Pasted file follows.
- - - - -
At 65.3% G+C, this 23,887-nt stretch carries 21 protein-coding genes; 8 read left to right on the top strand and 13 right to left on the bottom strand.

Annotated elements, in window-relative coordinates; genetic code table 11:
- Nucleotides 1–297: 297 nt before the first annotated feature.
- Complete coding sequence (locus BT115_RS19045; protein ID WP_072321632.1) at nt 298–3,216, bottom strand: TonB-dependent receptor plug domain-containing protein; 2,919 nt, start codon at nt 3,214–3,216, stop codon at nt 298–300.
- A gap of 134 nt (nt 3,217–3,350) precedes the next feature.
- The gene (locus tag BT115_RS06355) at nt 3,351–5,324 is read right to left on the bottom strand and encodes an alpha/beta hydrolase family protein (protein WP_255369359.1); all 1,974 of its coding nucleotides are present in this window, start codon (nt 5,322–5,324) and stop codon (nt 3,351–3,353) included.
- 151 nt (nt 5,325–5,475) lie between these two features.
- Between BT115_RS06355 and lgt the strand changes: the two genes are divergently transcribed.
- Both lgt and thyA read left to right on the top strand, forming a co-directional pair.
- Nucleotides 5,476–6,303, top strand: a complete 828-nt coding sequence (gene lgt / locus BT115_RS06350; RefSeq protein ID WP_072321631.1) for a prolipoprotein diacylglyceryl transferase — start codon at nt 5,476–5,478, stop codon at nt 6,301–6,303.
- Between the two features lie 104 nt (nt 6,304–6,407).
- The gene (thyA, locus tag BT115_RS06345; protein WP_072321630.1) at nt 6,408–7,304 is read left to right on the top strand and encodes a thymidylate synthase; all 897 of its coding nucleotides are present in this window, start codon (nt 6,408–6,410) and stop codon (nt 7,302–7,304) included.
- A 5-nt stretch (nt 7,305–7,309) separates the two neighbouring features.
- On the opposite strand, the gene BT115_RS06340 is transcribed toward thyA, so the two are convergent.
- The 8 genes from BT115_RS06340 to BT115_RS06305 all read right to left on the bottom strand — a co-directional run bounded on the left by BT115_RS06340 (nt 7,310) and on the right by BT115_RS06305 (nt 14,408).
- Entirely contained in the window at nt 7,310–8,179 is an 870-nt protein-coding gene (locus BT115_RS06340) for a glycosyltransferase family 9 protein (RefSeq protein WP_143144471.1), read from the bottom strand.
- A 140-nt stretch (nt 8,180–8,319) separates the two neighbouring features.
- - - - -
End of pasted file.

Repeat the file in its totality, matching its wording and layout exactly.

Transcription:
At 65.3% G+C, this 23,887-nt stretch carries 21 protein-coding genes; 8 read left to right on the top strand and 13 right to left on the bottom strand.

Annotated elements, in window-relative coordinates; genetic code table 11:
- Nucleotides 1–297: 297 nt before the first annotated feature.
- Complete coding sequence (locus BT115_RS19045; protein ID WP_072321632.1) at nt 298–3,216, bottom strand: TonB-dependent receptor plug domain-containing protein; 2,919 nt, start codon at nt 3,214–3,216, stop codon at nt 298–300.
- A gap of 134 nt (nt 3,217–3,350) precedes the next feature.
- The gene (locus tag BT115_RS06355) at nt 3,351–5,324 is read right to left on the bottom strand and encodes an alpha/beta hydrolase family protein (protein WP_255369359.1); all 1,974 of its coding nucleotides are present in this window, start codon (nt 5,322–5,324) and stop codon (nt 3,351–3,353) included.
- 151 nt (nt 5,325–5,475) lie between these two features.
- Between BT115_RS06355 and lgt the strand changes: the two genes are divergently transcribed.
- Both lgt and thyA read left to right on the top strand, forming a co-directional pair.
- Nucleotides 5,476–6,303, top strand: a complete 828-nt coding sequence (gene lgt / locus BT115_RS06350; RefSeq protein ID WP_072321631.1) for a prolipoprotein diacylglyceryl transferase — start codon at nt 5,476–5,478, stop codon at nt 6,301–6,303.
- Between the two features lie 104 nt (nt 6,304–6,407).
- The gene (thyA, locus tag BT115_RS06345; protein WP_072321630.1) at nt 6,408–7,304 is read left to right on the top strand and encodes a thymidylate synthase; all 897 of its coding nucleotides are present in this window, start codon (nt 6,408–6,410) and stop codon (nt 7,302–7,304) included.
- A 5-nt stretch (nt 7,305–7,309) separates the two neighbouring features.
- On the opposite strand, the gene BT115_RS06340 is transcribed toward thyA, so the two are convergent.
- The 8 genes from BT115_RS06340 to BT115_RS06305 all read right to left on the bottom strand — a co-directional run bounded on the left by BT115_RS06340 (nt 7,310) and on the right by BT115_RS06305 (nt 14,408).
- Entirely contained in the window at nt 7,310–8,179 is an 870-nt protein-coding gene (locus BT115_RS06340) for a glycosyltransferase family 9 protein (RefSeq protein WP_143144471.1), read from the bottom strand.
- A 140-nt stretch (nt 8,180–8,319) separates the two neighbouring features.